NFL Key Drive: Kansas City Chiefs’ Crucial Fourth Quarter Drive

The Kansas City Chiefs snapped their five game losing streak with a 23-13 victory over the visiting Pittsburgh Steelers. Their offense rode a crucial fourth quarter drive to the win; Mark Schofield breaks done the three key plays from that drive.

Twice before in the 2015 season, the Chiefs have enjoyed a lead late at home. But on both occasions they failed to finish the job, dropping games late to the Denver Broncos and the Chicago Bears. A similar situation arose Sunday against the Steelers when Kansas City took over possession of the football with just over ten minutes remaining while holding a slim three-point lead.

Play Three

After two short plays the Chiefs face a 3rd and 4 on their own 22-yard line with 9:11 left in the contest. Kansas City puts quarterback Alex Smith in the shotgun with 11 offensive personnel in the game, in pro formation to the right and a tight slot to the left. The Steelers have a 4-2-5 sub package on the field and they show Cover 1 before the snap:NFLR7KCPlay1Still1

But just before the play, the defense rolls this into Cover 2 man under with linebacker Lawrence Timmons (#94) sliding to his left to cover tight end Travis Kelce (#87):NFLR7KCPlay1Still2

Smith has a number of options on this play. On the left side, the Chiefs use a curl/flat concept, with the slot receiver running a quick out route, while the outside receiver runs an intermediate curl pattern. On the pro side of the field, Kelce runs a seam route while rookie wide receiver Chris Conley (#17) runs a deep curl pattern. Running back Charcandrick West (#35) runs a Texas Route:NFLR7KCPlay1Still3

The quarterback knows that he has an advantageous matchup with his TE drawing a linebacker, with the added benefit of Kelce aiming for the soft middle of the field between the two safeties. Smith is quick to strike:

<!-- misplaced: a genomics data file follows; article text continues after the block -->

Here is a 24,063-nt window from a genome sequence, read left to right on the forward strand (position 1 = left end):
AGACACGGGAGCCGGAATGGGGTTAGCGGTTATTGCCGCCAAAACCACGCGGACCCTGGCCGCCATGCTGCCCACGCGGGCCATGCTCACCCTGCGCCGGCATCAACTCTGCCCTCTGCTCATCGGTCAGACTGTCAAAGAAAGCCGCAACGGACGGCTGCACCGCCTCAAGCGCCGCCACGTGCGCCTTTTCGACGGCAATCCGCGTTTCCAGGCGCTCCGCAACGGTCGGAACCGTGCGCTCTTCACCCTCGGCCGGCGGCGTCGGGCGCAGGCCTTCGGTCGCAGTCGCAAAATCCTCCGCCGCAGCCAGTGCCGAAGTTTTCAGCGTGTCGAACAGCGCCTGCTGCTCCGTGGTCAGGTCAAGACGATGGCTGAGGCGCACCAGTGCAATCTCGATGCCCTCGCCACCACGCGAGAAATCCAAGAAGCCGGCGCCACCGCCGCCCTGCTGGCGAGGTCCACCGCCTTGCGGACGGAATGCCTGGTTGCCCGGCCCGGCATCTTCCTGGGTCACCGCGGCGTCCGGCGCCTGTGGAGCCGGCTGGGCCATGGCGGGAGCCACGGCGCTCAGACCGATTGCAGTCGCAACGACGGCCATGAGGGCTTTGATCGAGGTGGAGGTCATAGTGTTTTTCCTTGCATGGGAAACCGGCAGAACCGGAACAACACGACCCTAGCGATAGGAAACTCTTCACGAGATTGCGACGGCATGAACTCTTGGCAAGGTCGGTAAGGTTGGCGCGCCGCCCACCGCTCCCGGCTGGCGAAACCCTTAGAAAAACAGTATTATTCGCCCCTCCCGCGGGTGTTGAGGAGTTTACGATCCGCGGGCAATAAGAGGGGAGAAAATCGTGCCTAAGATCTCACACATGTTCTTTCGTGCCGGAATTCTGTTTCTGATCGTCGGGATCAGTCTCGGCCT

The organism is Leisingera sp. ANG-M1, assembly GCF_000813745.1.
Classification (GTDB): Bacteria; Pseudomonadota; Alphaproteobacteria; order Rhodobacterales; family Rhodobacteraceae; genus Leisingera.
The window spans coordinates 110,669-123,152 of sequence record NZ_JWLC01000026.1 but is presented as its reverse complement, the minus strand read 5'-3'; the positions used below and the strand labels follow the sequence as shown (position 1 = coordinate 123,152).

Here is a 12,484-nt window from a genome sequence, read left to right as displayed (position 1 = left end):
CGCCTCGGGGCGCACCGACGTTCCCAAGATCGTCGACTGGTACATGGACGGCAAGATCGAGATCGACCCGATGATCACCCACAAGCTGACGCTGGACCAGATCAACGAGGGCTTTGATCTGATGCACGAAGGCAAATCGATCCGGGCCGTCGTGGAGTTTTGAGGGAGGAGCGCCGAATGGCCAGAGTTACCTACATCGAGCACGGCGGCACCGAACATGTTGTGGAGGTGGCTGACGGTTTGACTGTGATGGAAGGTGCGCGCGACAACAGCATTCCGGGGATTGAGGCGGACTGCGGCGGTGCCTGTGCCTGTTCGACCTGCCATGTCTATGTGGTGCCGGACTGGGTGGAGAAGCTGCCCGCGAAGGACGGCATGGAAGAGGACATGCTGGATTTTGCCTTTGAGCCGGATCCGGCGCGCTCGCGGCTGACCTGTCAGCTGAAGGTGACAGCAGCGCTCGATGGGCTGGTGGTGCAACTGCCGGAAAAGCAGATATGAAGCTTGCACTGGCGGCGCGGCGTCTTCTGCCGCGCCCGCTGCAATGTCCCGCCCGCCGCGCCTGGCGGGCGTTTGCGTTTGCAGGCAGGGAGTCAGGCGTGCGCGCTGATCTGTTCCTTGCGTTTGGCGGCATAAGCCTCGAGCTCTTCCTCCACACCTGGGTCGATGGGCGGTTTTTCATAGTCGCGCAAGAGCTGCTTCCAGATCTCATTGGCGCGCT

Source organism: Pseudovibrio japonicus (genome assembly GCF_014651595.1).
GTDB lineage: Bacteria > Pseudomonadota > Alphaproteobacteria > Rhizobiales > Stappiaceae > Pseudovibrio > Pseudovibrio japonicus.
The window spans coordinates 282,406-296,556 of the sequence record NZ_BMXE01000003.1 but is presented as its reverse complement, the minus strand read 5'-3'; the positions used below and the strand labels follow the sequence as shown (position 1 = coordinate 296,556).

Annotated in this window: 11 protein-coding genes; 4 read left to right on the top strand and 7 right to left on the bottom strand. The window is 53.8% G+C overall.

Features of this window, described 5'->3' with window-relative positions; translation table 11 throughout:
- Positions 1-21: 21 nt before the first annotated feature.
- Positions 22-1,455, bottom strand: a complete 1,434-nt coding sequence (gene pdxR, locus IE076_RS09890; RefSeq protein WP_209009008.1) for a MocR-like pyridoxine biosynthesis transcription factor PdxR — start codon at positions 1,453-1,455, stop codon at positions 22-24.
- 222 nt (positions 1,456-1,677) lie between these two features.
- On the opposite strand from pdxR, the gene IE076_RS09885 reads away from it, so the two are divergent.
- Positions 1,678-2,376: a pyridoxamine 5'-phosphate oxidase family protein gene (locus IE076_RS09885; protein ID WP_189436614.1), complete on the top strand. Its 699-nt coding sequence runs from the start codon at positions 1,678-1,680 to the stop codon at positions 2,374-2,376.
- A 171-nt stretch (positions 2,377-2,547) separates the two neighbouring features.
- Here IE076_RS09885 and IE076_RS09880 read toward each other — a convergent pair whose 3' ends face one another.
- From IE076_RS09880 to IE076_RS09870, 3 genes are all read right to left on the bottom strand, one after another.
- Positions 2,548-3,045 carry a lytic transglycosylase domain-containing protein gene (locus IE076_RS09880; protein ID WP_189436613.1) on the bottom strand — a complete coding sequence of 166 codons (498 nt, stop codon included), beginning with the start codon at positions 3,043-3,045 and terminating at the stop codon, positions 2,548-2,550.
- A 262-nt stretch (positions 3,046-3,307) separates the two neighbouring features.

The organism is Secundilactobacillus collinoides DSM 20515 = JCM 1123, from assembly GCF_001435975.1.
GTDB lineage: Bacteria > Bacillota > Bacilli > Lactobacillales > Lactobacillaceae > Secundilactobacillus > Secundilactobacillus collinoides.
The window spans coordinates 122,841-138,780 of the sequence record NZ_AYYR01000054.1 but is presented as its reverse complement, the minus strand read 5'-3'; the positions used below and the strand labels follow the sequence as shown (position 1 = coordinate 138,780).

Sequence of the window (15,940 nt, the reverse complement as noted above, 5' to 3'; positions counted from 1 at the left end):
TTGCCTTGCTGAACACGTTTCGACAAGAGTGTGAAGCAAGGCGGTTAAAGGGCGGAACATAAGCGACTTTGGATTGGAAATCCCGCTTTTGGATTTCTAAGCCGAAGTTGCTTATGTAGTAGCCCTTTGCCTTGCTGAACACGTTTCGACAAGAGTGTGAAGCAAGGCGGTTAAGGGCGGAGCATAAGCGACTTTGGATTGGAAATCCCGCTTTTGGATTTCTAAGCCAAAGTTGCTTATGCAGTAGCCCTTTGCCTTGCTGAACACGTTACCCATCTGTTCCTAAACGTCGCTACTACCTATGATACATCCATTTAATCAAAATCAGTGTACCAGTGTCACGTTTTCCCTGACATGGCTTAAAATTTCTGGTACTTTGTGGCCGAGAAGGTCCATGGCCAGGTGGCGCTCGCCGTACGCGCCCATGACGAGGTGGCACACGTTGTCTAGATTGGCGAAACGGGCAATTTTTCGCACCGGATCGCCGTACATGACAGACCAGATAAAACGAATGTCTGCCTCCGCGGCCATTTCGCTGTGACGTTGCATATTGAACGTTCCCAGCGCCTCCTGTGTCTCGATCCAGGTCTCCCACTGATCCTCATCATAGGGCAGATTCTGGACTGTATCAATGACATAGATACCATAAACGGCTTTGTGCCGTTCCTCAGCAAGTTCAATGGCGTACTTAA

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The end zone angle shows how the QB makes a nice anticipation throw, placing the football in a spot where Kelce is the only player who can make a play on the ball:

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The nicely-executed seam route gives Kansas City a fresh set of downs near midfield.

Play Four

On the next play, the Chiefs put Smith under center with 21 offensive personnel on the field in a weak i-formation with the pro alignment to the left of the offense. Pittsburgh brings their base 3-4 personnel into the game, dropping a safety into the box over the TE and showing Cover 3 in the secondary:NFLR7KCPlay2Still1

Kansas City runs an outside zone play here, with West taking the handoff heading to the right. The offensive line flows in unison to the right as well:NFLR7KCPlay2Still2

The effort from left guard Ben Grubbs (#66) here is outstanding. With this defensive front, the LG is uncovered, and will look to perform a combination block with center Mitch Morse (#61) on nose tackle Daniel McCullers (#62). Grubbs will aim for the right shoulder of the NT, looking to help on him before moving to the second level. The guard will read the backside, right knee of McCullers and, if he sees that the defensive tackle is crashing to the inside, he will stay on the combination block until it is secured. However, if McCullers shows the back of his knee and is moving away from the guard, Grubbs will move to the second level.